The Psychological Value of Public Art

Public art reaches inside us to influence our senses, attract our attention, and even change our habits. A simple experiment shows the power of art to influence how we use the city.

Go Climb a Tree

Tree-houses have been built throughout history but they now seem to be enjoying a resurgence. We can live in trees, stay in tree-hotels, or simply spend an hour or two in a forested canopy. The well-known psychological benefits of nature exposure suggest that spending time in a tree-house could make you feel happier and less stressed a think more clearly. Go climb a tree.

The Psychology of the Home Office

Working from home can be all blissful flexibility or a mess of unproductive disorganization. Use these simple reminders to help support a productive home working environment.

The Neuroscience of Design

As neuroscientists learn more about how different kinds of environmental designs affect us, general principles relating brain and place will emerge. How can architects take advantage of such advances without losing the power and freedom to create?

Coping With Urban Stress: Watch Where You Step

Our bodies react with stressful arousal to the typical experiences of an urban dweller, such as crossing a busy street. Surprisingly, we may be completely unaware of these stresses, making it difficult for us to manage them. Practising mindful awareness of the effects of stress on your body, perhaps using technological aids, may help, lowering the risk of illness.

Ten Tips for a Psychologically Rewarding Vacation

When going on vacation, we may be so afraid of missing something that we load up on guide-books, check-lists of must-see tourist attractions and hot-spots. But there are other approaches which involve opening up your mind to new experiences and increasing the likelihood of unexpected happy discoveries. Try these playful tips for a different kind of holiday experience.

The Internet is the New Barrel of Fun

The design of built spaces exerts strong effects on our behavior, including our ability to make connections with strangers. But now, with the advent of mass communication via the Internet, the rules of engagement have changed.

Smart Technology And The Death of Culture Shock

New types of wearable computing can provide us with all kinds of rich information about a place that we've never visited before. Such tools provide a valuable means of enriching our experience of place but they may make it more difficult for us to enjoy the novel sensory experiences associated with new places.

Head in the Cloud: What's Wrong with Telecommuting?

The debate about telecommuting often centers on questions about whether a worker can function well without visiting a traditional office environment. It's generally assumed that when a worker can avoid the office they are better off doing so. But is this always the case? It's possible that the unshackling of work from a workplace takes away the freedom to not work.

What Happens When You Take a Psychologist to a Museum?

Unlike most of the places we visit, museums and galleries invite us in to explore for education, enlightenment and simple pleasure. New and sophisticated methods for measuring behavior have allowed psychologists to place museum exploration under the microscope so that we can measure the unfolding thoughts and feelings of museum-goers.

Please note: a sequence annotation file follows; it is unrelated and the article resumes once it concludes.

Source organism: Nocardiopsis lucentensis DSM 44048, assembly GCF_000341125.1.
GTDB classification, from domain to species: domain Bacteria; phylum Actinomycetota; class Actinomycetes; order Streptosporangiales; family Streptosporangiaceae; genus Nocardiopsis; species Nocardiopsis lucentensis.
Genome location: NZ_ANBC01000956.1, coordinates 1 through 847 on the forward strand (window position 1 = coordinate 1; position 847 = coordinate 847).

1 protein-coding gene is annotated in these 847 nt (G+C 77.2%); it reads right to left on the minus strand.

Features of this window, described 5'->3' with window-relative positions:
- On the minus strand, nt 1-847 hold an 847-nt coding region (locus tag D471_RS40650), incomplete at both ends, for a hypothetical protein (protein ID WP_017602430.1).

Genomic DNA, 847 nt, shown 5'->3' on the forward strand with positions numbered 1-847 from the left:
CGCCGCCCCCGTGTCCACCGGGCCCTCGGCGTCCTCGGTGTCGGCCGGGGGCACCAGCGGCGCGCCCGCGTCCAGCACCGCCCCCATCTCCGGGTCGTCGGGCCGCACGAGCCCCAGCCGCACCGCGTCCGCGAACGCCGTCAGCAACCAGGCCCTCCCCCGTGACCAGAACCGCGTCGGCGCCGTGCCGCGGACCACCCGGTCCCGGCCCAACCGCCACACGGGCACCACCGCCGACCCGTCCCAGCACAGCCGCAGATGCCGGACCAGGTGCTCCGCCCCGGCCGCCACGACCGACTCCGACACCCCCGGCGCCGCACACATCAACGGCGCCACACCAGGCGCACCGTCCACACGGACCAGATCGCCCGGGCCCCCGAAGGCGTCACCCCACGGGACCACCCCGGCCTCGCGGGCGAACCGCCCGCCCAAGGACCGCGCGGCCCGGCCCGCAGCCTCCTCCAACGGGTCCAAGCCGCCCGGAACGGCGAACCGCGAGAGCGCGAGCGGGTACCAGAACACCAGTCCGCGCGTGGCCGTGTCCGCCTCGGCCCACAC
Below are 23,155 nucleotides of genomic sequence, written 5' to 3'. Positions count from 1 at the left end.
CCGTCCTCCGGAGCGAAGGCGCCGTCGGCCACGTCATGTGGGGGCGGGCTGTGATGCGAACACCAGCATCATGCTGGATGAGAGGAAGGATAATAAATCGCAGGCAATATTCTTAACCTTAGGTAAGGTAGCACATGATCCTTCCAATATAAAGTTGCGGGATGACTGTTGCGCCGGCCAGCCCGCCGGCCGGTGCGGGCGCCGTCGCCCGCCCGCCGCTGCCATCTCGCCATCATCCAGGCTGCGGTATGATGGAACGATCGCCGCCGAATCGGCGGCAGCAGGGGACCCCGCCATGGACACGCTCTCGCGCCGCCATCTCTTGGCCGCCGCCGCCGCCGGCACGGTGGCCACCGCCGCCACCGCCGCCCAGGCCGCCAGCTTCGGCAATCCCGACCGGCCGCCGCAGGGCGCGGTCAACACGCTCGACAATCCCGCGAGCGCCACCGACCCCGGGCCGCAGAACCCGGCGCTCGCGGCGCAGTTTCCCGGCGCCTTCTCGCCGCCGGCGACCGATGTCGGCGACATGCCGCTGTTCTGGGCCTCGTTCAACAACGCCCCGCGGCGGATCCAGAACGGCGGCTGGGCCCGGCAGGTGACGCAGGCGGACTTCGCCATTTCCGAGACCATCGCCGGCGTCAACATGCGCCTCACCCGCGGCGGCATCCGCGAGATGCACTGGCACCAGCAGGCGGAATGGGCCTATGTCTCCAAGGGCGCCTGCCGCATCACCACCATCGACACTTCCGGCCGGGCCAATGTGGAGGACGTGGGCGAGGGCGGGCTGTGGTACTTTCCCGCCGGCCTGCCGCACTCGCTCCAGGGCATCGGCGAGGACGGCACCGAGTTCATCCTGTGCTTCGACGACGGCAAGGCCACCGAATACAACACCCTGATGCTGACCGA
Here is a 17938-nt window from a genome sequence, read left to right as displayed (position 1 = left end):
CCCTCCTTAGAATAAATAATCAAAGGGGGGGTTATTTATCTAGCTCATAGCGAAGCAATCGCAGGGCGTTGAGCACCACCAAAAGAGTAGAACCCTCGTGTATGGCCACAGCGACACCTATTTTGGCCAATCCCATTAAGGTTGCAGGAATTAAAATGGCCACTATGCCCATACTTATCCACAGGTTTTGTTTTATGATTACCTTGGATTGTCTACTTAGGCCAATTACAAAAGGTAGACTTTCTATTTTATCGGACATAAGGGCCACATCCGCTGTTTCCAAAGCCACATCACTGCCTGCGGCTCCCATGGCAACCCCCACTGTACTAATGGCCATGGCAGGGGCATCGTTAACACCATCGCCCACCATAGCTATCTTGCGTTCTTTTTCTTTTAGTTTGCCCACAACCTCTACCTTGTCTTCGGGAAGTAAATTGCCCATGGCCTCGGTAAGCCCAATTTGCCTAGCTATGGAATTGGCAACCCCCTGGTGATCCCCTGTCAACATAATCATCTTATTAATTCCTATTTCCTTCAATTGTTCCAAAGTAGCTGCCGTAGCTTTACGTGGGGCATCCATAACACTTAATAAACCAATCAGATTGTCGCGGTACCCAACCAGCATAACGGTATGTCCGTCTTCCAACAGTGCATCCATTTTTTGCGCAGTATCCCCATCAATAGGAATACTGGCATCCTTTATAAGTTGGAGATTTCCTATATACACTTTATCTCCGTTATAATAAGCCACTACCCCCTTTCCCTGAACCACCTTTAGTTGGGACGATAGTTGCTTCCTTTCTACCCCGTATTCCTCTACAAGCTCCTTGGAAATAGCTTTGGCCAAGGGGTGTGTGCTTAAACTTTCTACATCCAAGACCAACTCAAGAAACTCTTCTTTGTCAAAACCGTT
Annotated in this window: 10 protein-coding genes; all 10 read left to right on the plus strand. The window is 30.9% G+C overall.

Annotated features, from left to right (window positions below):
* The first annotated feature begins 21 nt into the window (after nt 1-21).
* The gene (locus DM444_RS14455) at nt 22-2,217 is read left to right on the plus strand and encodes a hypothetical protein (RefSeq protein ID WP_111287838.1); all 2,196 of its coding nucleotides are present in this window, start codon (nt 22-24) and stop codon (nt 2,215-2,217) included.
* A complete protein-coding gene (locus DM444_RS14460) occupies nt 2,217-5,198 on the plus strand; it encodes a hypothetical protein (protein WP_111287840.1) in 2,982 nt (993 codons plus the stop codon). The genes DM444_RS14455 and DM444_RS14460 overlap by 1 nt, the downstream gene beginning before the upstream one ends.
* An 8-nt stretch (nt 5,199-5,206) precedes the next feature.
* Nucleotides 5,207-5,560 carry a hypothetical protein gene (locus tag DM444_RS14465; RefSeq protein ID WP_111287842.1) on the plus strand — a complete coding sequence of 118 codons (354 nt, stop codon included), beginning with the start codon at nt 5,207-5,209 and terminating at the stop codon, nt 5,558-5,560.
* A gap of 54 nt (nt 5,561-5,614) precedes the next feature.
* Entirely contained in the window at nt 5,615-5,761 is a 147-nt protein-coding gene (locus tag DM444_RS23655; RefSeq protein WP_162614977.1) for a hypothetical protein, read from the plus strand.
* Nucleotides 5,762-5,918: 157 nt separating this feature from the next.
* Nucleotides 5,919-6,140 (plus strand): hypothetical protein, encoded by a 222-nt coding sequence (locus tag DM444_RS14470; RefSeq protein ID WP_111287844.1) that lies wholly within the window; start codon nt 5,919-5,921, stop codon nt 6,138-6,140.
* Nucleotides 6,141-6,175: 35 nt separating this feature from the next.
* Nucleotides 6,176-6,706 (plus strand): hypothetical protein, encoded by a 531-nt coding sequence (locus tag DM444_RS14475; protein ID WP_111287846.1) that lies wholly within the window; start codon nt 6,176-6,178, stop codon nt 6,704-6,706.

Do Collaborative Workspaces Work?

New office designs are shifting away from traditional assembly-line style layouts to spaces designed to encourage interaction and creativity. There's no doubt that our workspaces are overdue for a re-think, but good workspace design is a subtle art requiring both an understanding of your organization's workflow and the basics of human behavior.

All That Glitters Is Not Green

Much research in environmental psychology has shown that exposure to parks and greenery can make us happy and healthy. Yet taking advantage of this finding in dense cities where space is at a premium can be difficult. Can we take advantage of what we've learned about nature exposure to build settings that restore?

Cold Dinners and Hot Buildings

At the first meeting of the Academy of Neuroscience for Architecture, a visionary group of builders and thinkers consider the possibility that neuroscience can contribute to better architecture.

Feng Shui in the Field

Recent studies show some subtle effects of magnetic fields on human physiology and behavior. Could this be the basis of certain traditional building practices like feng shui and vastu shastra?

Oppressive Spaces, Social Networks, and the Panopticon

Architectural spaces can oppress and disturb by manipulating the relationship between the observer and the observed. But now mobile technology and the Internet have changed our understanding of what it means to be seen or to be hidden, and this has enormous implications for design, architecture, and environmental psychology.

Separate Bedrooms

Sleeping alone can not only improve sleep quality but it can also help to promote psychologically healthy feelings of autonomy and empowerment.

Lost in the Moment

How to make sure you can always find your way? Get lost! But in the moment.

Stress and the City

Living in the city produces stresses that can influence brain function. Protecting yourself by regulating stress means first understanding how place influences feeling.

Home Is Where the Head Is

Do the homes we choose for ourselves reflect the inner workings of our minds and cravings to re-connect with childhood memories?

Finding Your Way to the London Olympics

Finding your way through the city of London can pose major challenges to the brain's wayfinding systems. But smart environmental design based on sound psychology and neuroscience can help keep you oriented and encourage walking and exploration.